Tyre Nichols was more than a victim of five police officers in Memphis.
Tyre was a 29-year-old father who was on his way home from a city park where he was taking pictures of the sunset when police pulled him over, and brutally attacked him.
Taking sunset pictures at the park was common for Tyre on weekends.
“Photography helps me look at the world in a more creative way. It expresses me in ways I cannot write down for people,” he wrote on his website. He preferred landscapes and loved the glow of sunsets most, his family has said.
You can take a look at his photography website, T Nichols Photography, and see for yourself, where Tyre quotes on his home page, “A good photographer must love life more than photography itself.”
He included a gallery of what he considered his masterpieces: bridges and railroad tracks rendered in black and white, the neon lights of Beale Street at night. He took pictures of pink flowers, sunsets over the Mississippi River, fields of grass, statues of Elvis.
“Nobody’s perfect, nobody. But he was damn near,” his mother, RowVaughn Wells, claimed.
Nichols worked second shift at FedEx with his stepfather. Every day, they’d come home together on their break at 7 p.m., and his mother would have a meal waiting for them.
He was the baby of their family, born 12 years after his closest siblings. He had a 4-year-old son and worked hard to better himself as a father, his family said. He was an avid skateboarder from Sacramento, California, and came to Memphis just before the coronavirus pandemic and got stuck. But he was fine with it because he was with his mother, and they were incredibly close, Wells said. He had her name tattooed on his arm.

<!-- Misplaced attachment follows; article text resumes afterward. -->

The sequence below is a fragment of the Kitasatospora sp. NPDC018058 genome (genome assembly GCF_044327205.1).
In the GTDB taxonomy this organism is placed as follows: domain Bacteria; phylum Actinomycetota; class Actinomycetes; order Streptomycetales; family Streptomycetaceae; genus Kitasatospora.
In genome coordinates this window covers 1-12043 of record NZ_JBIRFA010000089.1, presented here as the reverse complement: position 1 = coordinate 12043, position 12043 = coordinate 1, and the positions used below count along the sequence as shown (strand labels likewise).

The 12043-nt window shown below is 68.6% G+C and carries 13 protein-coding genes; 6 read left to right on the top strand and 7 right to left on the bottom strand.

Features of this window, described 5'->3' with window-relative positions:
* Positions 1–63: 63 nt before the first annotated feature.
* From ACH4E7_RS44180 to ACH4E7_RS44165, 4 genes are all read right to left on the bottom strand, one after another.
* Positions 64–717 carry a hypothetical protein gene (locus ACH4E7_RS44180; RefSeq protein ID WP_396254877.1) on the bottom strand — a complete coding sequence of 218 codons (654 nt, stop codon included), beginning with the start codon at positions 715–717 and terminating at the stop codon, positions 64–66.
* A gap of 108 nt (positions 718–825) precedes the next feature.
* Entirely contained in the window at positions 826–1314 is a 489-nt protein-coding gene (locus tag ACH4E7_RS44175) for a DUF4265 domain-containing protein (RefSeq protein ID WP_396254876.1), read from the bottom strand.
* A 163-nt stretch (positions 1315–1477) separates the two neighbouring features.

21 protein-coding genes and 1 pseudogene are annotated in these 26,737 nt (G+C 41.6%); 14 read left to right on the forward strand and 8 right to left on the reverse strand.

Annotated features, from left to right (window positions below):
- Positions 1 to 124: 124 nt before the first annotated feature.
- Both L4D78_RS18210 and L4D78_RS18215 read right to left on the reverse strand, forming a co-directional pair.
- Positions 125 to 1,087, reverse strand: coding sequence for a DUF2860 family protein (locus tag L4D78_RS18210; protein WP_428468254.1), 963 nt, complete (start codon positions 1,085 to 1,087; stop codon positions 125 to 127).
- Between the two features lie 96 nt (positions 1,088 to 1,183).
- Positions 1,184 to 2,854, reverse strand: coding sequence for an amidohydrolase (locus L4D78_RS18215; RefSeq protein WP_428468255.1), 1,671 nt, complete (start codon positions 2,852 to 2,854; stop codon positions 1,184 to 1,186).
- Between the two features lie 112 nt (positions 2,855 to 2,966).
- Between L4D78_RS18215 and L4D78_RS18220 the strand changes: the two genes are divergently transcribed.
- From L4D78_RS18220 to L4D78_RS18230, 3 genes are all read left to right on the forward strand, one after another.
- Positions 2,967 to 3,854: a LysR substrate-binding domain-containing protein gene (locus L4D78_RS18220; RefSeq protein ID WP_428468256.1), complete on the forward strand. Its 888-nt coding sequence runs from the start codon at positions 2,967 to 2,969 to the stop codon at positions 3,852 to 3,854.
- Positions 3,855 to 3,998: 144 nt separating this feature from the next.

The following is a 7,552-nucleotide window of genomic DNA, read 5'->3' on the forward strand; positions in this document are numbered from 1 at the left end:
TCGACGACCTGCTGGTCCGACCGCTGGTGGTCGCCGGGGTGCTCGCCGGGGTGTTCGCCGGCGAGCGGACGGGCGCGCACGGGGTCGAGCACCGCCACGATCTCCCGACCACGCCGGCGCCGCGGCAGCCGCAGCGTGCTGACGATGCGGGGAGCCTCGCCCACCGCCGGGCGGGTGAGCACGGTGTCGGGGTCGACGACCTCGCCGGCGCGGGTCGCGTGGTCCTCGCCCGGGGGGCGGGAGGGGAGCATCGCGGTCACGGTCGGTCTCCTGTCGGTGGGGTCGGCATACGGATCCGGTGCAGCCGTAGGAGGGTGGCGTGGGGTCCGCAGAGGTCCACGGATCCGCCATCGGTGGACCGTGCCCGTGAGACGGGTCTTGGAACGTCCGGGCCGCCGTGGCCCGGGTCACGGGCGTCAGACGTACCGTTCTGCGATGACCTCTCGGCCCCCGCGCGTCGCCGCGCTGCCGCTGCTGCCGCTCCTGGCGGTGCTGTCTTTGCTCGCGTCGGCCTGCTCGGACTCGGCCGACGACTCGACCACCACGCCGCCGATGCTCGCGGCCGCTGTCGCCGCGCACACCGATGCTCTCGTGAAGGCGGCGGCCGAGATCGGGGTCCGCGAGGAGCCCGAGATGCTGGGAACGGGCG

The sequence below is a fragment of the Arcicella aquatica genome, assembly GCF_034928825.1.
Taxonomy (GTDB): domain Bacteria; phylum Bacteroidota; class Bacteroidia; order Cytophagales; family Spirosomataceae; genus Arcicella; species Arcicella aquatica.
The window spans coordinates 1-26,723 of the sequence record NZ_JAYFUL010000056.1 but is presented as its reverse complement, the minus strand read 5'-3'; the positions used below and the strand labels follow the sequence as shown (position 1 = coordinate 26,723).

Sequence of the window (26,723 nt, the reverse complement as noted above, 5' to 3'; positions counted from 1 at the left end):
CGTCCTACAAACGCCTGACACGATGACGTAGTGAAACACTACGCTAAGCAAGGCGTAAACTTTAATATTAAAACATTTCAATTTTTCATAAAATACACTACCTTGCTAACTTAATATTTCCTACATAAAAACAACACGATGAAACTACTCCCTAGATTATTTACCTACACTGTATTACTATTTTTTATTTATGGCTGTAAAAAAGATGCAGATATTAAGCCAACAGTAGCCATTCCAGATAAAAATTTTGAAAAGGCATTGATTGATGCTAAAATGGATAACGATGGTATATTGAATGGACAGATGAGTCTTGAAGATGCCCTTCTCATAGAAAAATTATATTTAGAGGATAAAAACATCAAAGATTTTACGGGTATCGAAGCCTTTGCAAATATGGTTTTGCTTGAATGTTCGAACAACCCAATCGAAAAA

Growing up in Sacramento, Nichols spent much of his time at a skate park on the outskirts of the city. It could be a rough place sometimes for younger kids. But when Niko Chapman was 10 years old, his parents would let him walk to the park alone as long as they knew Nichols was there.
“You remember people that are really kind to you, and Tyre was just a really kind person,” Chapman said. “He just always made me feel really welcome.”
Tyre became a regular at Chapman’s father’s church youth group that would often meet at the skate park.
“What drew me to Tyre was just — he’s real,” Curtis Chapman said. “He would talk about being a dad and wanting to be a good dad and seeking advice.”